To start building a personal brand from the very beginning, Chris recommends defining who you really are and what you want to be known for. His book has an exercise called “The Self-Awareness Test” that can help.
Divide a sheet of paper into two columns. In the first column, list the things you do well, ways you stand out, how you’re known, and ways you over-provide. In the second column, list all the stuff you struggle to do. Chris says entrepreneurs often have trouble with the second column, which he calls “the get real column,” because they like to think they’re brilliant at everything.
After you complete both lists, make a plan to eradicate or delegate the items that you struggle to do in your business. Instead, focus on what you do well because it’s what you’ll be known for.
For example, as a speaker, Chris loves to get off the stage, walk around the crowd, and workshop with people. He can and has performed keynotes, but he knows it’s not his strong point. He’d rather roll up his sleeves and get involved in a workshop-style session. He’ll leave the keynotes to people who do them well, like our mutual friend Pat Flynn.
When you’re aware of what you do and don’t do well, you’ll flow into figuring out whom you want to work with and serve, what types of things to do, what kinds of content to create, and what kinds of problems you can and will solve. As these points become clear to you, you can start developing a niche or focus for your personal brand.
- Pick a Niche
When I ask what he’d say to those who want to serve everyone, Chris says you can’t please all of the people all of the time.
Instead, find your niche. Just as professional sports teams have several types of coaches and homebuilders contract with all sorts of specialists, from the architect to the plumber, entrepreneurs need a specialized focus, too.
Your niche not only helps you stand out, it also helps you get your messaging right. You create a lot more work for yourself if you try to go too broad because your messaging won’t be clear enough to attract the audience you want.
Chris feels frustrated when he knows an entrepreneur can do extremely well in one particular sector or sub-sector of a larger industry, but they try to go broad. Then they complain they’re not growing fast enough, or not making enough money or impact. If they would slow down and look at what they’re doing, they’d see they can affect more change, make more money, and help more people by going after a slightly smaller market.
Another example is LEGO, which was on the brink of bankruptcy 10 or 12 years ago, because the company was trying to do too many different things. In 2005 or 2006, LEGO hired a new CEO who said, “Let’s just bring it back down to the brick.” Now LEGO is doing much better.
2. Know your USP
The term USP (unique selling point) is often bandied around in sales and marketing departments up and down the country. This refers to the niche factor that makes a product or brand desirable and different from its competitors. Understand your own USP – it could be your specialist training or a unique combination of past experience and personal interests. Once you’ve honed in on your USP, make sure you let future employers know about it.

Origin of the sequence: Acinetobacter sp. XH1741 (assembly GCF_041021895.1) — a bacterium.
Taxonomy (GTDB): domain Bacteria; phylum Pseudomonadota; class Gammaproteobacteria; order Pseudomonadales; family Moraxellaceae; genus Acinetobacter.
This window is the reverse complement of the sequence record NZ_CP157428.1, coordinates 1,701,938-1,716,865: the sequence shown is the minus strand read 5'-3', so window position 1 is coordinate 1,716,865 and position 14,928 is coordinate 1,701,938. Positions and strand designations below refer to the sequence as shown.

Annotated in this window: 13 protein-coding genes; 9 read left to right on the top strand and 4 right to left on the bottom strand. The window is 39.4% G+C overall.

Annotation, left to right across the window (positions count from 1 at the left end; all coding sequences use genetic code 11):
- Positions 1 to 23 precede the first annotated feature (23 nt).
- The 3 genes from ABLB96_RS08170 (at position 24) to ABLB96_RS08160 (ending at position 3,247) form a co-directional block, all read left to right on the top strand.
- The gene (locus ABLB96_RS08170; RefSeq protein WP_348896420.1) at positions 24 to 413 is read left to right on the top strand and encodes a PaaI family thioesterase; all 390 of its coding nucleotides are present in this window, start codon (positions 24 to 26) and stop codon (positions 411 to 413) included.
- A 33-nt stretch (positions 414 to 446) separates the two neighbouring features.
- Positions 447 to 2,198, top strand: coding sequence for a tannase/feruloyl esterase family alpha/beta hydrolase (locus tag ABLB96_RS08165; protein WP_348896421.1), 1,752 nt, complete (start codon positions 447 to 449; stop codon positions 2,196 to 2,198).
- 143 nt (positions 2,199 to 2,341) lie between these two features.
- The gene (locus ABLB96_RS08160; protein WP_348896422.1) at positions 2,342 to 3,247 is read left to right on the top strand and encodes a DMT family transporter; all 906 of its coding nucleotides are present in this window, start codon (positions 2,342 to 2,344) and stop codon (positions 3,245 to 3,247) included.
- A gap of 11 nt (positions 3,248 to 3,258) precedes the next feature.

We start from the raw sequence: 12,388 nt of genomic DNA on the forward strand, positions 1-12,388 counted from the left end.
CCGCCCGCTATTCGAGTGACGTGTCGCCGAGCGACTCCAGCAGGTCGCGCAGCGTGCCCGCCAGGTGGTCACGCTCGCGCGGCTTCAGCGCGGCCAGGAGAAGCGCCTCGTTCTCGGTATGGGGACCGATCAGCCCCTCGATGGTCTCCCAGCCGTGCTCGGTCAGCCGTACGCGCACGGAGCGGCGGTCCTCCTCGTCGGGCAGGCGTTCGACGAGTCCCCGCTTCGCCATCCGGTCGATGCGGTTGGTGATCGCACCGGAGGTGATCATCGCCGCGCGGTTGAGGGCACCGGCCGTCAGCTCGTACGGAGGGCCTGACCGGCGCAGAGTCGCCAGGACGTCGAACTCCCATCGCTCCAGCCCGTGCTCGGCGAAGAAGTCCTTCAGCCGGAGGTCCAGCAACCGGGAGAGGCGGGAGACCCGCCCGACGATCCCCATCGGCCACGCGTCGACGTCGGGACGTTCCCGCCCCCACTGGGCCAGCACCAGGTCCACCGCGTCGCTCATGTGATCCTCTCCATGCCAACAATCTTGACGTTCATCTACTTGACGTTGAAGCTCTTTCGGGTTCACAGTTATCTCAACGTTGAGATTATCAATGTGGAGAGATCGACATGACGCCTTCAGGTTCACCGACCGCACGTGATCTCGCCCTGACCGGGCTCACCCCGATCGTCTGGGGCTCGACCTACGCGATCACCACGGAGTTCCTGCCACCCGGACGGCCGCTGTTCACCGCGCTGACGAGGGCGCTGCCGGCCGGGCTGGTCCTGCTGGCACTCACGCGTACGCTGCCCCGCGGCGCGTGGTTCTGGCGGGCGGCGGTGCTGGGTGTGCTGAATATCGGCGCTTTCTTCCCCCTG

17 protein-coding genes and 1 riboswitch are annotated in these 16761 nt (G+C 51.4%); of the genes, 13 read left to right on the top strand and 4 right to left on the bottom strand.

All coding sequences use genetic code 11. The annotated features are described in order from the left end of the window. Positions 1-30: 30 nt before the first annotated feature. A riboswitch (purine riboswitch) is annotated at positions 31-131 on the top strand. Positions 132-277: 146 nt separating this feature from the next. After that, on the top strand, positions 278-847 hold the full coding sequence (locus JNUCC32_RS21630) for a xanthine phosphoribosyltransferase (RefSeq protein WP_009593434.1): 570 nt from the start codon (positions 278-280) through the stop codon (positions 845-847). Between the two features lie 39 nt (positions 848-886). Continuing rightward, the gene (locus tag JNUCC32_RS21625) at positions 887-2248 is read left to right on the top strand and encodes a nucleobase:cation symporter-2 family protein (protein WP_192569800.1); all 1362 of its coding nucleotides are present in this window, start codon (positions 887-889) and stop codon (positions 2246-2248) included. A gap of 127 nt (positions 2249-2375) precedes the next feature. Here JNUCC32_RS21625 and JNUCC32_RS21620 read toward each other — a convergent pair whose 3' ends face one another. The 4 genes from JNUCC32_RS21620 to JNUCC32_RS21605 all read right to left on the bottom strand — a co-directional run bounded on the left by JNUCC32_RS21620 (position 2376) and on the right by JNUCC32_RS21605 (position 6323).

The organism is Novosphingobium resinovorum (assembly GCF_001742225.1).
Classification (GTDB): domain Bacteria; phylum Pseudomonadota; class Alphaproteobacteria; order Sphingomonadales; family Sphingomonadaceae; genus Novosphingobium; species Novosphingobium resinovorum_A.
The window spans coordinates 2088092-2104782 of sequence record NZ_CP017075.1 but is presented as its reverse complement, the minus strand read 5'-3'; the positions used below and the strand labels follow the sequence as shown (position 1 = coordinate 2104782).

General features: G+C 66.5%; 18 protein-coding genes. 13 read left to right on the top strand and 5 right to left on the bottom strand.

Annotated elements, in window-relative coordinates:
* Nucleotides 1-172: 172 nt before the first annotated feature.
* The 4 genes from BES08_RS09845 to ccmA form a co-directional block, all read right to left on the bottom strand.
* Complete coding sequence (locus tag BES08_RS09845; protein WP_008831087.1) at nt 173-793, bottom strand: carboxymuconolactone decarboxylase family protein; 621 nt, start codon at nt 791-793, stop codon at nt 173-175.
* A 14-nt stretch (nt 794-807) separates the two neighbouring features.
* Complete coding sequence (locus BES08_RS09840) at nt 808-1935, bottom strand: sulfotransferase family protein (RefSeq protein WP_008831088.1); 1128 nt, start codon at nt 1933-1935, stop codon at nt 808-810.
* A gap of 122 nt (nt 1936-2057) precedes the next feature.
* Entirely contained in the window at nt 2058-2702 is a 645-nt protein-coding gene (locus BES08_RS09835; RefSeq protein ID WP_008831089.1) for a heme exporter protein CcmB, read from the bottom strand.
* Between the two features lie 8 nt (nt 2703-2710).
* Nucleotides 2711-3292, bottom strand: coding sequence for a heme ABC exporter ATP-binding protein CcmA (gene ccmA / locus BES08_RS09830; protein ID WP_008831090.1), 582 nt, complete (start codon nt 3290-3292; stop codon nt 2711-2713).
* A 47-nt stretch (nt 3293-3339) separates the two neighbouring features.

3. Live your brand.
As mentioned before, one of the ways you can make building a personal brand difficult on yourself is to separate your brand from your personal life. While certainly doable, it’s easier when initially creating a personal brand to have your actual lifestyle and brand be one and the same.
Tim Salau, community builder and founder of Mentors & Mentees, who works with college students to help them build brands that will get them hired, believes in this idea as well.“Your personal brand should follow you everywhere you go. It needs to be an authentic manifestation of who you are and amplify what you believe.” With this in mind, your personal brand is not only a reflection of a series of job functions like marketing, finance or creative but also ideals like giving back, thoughtful leadership or mentorship.
4. Build Your Online Presence
From Twitter to podcasts, blogs to Facebook, to establish your personal brand, you must get your voice out there. First, you must secure URLs, social usernames, etc. that are the best fit for your brand before someone else does! This includes both your personal website and any social networks you choose to join.
Tools like knowem and NameChk can help you check availability across hundreds of social communities. If your preferred name has already been chosen, try using dashes, underscores or numbers to find one that best fits your brand. Linkedin is one of the best places to start getting socially if you’re interested in improving your job standing or looking for clients then LinkedIn is the best place to start. Twitter, Facebook and Instagram are the other major networks you’ll want to take a look at. Secure your username here and start building your profiles on the network(s) that will best fit and help further your personal brand. In addition, ensure your personal website showcases your best attributes and/or work. If you’re a writer or designer, establish a portfolio. If you’re a speaker, start a podcast or film yourself speaking at a conference.
5. Create a positive impact.
After you’ve developed your personal brand over a period of time, there are generally two ways to continue to build your brand – hop over others and burn bridges or steadily grow a community around your brand. Jacob Shwirtz, head of social partnerships at WeWork, who has worked with many of the top influencers in the world, including makeup personality, Michelle Phan, gives us this wisdom. Keeping a positive attitude and helping others will only help healthily grow your brand in the long run.
Source: Forbs and others